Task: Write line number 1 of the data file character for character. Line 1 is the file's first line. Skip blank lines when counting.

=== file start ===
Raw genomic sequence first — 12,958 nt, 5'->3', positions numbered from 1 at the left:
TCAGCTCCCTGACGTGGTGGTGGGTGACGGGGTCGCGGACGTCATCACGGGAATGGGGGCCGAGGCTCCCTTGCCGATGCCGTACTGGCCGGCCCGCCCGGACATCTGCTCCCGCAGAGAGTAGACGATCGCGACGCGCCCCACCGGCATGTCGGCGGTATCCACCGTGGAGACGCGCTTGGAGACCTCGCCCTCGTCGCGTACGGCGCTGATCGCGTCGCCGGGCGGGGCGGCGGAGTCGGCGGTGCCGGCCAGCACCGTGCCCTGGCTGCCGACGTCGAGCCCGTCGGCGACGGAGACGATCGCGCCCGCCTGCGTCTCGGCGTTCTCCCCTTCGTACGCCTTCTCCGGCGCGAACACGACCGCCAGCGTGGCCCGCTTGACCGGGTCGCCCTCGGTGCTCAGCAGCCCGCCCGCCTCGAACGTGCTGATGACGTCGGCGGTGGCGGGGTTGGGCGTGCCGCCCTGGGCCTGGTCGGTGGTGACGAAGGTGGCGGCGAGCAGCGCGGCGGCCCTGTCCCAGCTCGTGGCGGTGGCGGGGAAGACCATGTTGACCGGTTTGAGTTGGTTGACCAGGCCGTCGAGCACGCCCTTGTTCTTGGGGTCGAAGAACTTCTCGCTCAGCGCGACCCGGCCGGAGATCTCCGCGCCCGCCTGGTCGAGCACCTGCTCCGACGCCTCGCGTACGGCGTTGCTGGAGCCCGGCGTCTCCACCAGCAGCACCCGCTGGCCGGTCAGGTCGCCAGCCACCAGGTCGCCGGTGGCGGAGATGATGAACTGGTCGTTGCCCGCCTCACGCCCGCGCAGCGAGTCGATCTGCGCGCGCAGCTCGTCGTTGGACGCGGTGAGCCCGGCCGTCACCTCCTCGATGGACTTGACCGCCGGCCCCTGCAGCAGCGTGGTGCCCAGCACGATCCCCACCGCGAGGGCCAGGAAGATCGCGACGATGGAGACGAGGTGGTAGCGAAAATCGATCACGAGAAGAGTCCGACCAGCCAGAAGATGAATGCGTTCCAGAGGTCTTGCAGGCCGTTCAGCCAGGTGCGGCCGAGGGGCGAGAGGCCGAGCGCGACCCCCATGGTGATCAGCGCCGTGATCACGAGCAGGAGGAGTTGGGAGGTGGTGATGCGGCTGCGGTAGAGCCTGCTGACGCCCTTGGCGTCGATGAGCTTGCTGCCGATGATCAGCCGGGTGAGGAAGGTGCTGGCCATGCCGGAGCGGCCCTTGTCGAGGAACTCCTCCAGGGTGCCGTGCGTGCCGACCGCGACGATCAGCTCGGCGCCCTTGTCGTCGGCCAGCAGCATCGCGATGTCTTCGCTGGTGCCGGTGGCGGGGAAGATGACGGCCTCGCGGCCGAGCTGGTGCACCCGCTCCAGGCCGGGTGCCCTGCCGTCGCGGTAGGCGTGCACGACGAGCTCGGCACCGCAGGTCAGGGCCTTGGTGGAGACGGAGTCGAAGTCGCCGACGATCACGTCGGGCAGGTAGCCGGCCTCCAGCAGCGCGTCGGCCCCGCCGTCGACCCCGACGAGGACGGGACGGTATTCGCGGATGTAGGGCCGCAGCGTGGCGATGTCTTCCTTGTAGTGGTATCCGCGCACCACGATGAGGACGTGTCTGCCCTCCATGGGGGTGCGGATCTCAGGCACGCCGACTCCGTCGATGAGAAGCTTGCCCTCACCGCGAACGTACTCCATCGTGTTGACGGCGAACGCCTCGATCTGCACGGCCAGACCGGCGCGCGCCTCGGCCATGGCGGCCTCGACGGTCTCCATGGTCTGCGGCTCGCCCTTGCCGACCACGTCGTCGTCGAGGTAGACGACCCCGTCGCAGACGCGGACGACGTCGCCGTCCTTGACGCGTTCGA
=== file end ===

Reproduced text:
Raw genomic sequence first — 12,958 nt, 5'->3', positions numbered from 1 at the left: